And When asked about what he is watching on TV at Times Talks London; Damian first gives us the usual suspects, including Breaking Bad, Mad Men and Game of Thrones; then adds that on top of his recording list is ALWAYS Match of the Day. And many thanks go to Bookworm for reminding me of a Homeland Fun Fact about Match of the Day! Well, remember the scene in Homeland Pilot where Carrie notices Brody’s almost jazz like finger tapping…
…it turns out Damian is finger tapping to Match of the Day tune there. You can hear the story from the man himself on the Commentary for the Pilot on Homeland Season 1 DVD and even hear Damian humming the tune for Claire 😀
Now… while football fans around the world follow different National leagues and international tournaments throughout the year, there is one football event that happens only every four years which every football fan looks forward to: The World Cup.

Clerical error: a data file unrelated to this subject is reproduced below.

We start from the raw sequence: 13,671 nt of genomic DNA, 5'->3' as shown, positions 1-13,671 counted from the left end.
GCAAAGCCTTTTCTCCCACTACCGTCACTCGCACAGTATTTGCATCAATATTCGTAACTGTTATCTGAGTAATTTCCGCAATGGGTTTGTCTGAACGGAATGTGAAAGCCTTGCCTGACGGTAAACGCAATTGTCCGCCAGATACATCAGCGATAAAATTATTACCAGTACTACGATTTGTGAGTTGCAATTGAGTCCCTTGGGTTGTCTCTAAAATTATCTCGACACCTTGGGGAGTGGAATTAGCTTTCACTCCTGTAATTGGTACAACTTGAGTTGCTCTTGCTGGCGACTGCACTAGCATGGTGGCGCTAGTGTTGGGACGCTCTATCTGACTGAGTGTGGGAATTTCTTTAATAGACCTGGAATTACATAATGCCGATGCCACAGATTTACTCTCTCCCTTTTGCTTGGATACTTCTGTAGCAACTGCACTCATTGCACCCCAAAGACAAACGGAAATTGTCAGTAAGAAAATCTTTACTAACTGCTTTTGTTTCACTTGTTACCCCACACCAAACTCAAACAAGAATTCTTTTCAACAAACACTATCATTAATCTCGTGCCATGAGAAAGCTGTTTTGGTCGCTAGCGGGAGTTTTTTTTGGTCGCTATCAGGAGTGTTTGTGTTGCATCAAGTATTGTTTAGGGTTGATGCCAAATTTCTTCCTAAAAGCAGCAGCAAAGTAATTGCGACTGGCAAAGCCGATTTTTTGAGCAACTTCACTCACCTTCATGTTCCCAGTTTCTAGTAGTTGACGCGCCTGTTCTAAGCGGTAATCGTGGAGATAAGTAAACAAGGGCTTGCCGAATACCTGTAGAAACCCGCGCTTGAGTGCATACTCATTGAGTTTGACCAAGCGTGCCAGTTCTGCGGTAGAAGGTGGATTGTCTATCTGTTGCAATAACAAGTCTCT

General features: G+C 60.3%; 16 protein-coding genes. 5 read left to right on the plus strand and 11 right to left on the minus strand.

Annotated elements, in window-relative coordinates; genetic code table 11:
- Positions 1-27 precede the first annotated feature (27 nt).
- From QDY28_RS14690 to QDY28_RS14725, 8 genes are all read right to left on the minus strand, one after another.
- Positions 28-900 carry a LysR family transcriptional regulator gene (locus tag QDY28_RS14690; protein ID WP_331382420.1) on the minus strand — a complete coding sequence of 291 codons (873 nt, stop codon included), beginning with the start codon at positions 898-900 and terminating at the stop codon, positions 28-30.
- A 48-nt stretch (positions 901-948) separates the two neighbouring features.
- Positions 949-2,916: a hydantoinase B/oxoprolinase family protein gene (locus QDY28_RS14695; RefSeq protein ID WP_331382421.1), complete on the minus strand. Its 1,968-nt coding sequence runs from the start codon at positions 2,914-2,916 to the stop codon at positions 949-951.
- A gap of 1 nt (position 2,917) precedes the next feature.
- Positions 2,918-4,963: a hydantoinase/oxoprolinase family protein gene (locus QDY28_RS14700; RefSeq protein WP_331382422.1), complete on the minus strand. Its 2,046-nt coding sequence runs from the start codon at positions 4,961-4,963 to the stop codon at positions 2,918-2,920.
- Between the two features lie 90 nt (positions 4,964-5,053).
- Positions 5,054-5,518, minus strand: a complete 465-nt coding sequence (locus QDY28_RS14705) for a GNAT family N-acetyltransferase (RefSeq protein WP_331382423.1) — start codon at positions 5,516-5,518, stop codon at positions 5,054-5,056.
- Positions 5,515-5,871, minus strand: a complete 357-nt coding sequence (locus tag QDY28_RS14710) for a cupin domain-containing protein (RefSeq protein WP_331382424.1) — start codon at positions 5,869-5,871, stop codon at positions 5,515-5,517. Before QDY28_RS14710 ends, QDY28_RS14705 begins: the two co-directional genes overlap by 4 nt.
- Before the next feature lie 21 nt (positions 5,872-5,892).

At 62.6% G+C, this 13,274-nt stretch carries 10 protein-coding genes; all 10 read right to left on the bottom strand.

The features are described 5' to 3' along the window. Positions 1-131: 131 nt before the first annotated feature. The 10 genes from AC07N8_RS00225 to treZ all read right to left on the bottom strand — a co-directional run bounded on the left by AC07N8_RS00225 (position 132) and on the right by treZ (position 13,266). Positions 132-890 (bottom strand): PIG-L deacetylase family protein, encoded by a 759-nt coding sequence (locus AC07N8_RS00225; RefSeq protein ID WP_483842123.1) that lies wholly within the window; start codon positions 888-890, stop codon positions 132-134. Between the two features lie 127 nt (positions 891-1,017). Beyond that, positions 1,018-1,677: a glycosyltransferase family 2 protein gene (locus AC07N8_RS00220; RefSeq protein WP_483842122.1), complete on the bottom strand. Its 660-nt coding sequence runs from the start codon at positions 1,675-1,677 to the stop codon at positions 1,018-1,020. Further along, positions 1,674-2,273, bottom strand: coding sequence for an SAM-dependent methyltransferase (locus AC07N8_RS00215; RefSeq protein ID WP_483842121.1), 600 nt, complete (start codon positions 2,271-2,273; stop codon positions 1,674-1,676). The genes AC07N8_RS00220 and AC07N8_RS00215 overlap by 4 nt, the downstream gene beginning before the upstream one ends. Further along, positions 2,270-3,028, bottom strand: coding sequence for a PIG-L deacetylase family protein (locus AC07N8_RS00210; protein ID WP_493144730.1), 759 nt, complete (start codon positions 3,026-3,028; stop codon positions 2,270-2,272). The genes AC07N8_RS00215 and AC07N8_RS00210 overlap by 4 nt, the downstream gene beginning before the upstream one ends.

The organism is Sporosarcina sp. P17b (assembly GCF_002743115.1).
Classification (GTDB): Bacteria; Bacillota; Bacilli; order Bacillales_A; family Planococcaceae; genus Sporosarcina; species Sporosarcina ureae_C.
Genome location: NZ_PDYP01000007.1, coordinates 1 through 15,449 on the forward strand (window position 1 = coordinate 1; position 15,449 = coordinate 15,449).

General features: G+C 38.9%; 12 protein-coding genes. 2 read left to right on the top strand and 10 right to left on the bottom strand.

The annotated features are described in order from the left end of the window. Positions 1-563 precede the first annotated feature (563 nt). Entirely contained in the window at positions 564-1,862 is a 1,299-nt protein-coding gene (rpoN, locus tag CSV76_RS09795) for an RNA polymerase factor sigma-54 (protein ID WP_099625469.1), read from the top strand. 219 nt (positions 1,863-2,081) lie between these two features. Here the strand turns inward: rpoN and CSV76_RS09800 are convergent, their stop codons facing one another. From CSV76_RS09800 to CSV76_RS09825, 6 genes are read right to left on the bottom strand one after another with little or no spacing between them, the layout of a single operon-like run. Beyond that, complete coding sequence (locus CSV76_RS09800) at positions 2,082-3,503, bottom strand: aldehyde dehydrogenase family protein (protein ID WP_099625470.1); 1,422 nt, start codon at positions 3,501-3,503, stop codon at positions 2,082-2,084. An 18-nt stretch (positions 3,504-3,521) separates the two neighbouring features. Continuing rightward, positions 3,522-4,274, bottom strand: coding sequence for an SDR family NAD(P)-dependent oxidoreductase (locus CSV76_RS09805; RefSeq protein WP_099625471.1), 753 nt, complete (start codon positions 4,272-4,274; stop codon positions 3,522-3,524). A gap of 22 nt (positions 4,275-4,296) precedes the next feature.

And this is how I believe both Damian and I “met” the great Diego Maradona when we were kids.
The first World Cup that I followed very closely and watched every single match was World Cup 1982 that took place in Spain. But the one in which Diego Maradona shone more than anyone and scored is the World Cup 1986 in Mexico. Maradona scored five goals and provided five assists for Argentina and ultimately led his team to the World Cup Championship. I do not think any football player has dominated the World Cup or any other Cup for that matter the way Maradona, the captain of Argentina football team, did in 1986. And both goals he scored in the quarterfinal match against England (I am sure Damian was also watching!) are historical for different reasons.